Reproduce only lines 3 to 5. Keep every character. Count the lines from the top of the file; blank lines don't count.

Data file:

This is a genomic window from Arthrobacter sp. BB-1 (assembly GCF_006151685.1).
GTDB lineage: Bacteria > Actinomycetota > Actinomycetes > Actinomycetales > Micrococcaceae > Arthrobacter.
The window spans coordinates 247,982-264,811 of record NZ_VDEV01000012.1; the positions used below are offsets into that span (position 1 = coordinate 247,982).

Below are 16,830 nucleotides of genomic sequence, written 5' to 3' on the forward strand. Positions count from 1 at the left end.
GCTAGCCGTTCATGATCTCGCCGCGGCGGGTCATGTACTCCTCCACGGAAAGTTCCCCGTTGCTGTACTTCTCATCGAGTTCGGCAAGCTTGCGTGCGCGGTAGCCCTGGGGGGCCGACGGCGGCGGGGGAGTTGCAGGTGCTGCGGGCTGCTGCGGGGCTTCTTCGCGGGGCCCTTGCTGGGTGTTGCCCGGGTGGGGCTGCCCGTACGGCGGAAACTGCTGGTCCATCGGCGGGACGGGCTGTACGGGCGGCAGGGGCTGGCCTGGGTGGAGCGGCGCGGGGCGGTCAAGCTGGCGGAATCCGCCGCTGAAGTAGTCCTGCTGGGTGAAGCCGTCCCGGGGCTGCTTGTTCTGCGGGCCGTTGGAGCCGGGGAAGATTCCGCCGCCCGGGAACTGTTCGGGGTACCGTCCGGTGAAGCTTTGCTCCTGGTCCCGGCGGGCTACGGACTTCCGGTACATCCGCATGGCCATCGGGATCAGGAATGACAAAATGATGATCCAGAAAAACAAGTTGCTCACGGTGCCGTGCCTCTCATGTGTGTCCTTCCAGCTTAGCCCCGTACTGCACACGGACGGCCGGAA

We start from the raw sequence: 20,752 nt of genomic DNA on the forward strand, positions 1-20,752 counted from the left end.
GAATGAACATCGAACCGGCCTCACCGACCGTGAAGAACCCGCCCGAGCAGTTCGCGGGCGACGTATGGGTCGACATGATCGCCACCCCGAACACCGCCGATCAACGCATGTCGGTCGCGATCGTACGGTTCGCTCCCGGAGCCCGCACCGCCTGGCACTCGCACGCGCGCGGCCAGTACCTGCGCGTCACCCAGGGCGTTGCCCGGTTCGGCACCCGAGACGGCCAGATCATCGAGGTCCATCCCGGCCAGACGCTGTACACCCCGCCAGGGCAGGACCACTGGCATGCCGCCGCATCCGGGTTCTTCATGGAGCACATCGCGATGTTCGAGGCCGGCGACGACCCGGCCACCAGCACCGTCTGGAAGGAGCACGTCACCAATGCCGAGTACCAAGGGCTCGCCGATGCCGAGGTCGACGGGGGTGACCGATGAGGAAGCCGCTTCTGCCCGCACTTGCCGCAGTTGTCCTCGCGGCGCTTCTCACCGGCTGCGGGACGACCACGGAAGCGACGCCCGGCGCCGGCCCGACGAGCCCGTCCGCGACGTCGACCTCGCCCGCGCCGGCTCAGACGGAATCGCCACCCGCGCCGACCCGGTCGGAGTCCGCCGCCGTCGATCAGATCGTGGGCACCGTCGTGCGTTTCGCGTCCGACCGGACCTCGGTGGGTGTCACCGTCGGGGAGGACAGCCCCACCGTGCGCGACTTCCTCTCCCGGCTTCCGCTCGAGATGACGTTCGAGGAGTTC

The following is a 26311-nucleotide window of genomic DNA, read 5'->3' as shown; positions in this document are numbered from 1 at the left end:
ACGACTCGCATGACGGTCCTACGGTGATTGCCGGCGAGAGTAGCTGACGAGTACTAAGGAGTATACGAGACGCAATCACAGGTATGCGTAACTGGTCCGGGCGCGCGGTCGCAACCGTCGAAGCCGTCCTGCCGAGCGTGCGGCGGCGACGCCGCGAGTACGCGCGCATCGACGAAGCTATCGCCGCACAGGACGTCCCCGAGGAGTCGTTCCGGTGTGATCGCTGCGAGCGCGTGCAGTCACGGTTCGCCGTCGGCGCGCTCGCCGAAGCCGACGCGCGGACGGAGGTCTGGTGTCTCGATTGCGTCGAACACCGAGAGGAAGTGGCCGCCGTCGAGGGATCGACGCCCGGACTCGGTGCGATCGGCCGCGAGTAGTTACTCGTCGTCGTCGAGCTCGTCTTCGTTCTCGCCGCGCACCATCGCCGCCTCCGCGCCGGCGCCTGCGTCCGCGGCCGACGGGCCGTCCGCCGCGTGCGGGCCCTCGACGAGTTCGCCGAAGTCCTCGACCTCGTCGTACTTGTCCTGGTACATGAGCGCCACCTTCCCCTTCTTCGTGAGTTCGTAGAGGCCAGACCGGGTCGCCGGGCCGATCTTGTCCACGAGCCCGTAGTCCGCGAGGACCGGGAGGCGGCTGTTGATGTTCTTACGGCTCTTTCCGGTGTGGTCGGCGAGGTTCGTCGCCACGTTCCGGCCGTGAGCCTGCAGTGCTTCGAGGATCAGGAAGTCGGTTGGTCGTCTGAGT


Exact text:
The window spans coordinates 247,982-264,811 of record NZ_VDEV01000012.1; the positions used below are offsets into that span (position 1 = coordinate 247,982).

Below are 16,830 nucleotides of genomic sequence, written 5' to 3' on the forward strand. Positions count from 1 at the left end.
GCTAGCCGTTCATGATCTCGCCGCGGCGGGTCATGTACTCCTCCACGGAAAGTTCCCCGTTGCTGTACTTCTCATCGAGTTCGGCAAGCTTGCGTGCGCGGTAGCCCTGGGGGGCCGACGGCGGCGGGGGAGTTGCAGGTGCTGCGGGCTGCTGCGGGGCTTCTTCGCGGGGCCCTTGCTGGGTGTTGCCCGGGTGGGGCTGCCCGTACGGCGGAAACTGCTGGTCCATCGGCGGGACGGGCTGTACGGGCGGCAGGGGCTGGCCTGGGTGGAGCGGCGCGGGGCGGTCAAGCTGGCGGAATCCGCCGCTGAAGTAGTCCTGCTGGGTGAAGCCGTCCCGGGGCTGCTTGTTCTGCGGGCCGTTGGAGCCGGGGAAGATTCCGCCGCCCGGGAACTGTTCGGGGTACCGTCCGGTGAAGCTTTGCTCCTGGTCCCGGCGGGCTACGGACTTCCGGTACATCCGCATGGCCATCGGGATCAGGAATGACAAAATGATGATCCAGAAAAACAAGTTGCTCACGGTGCCGTGCCTCTCATGTGTGTCCTTCCAGCTTAGCCCCGTACTGCACACGGACGGCCGGAA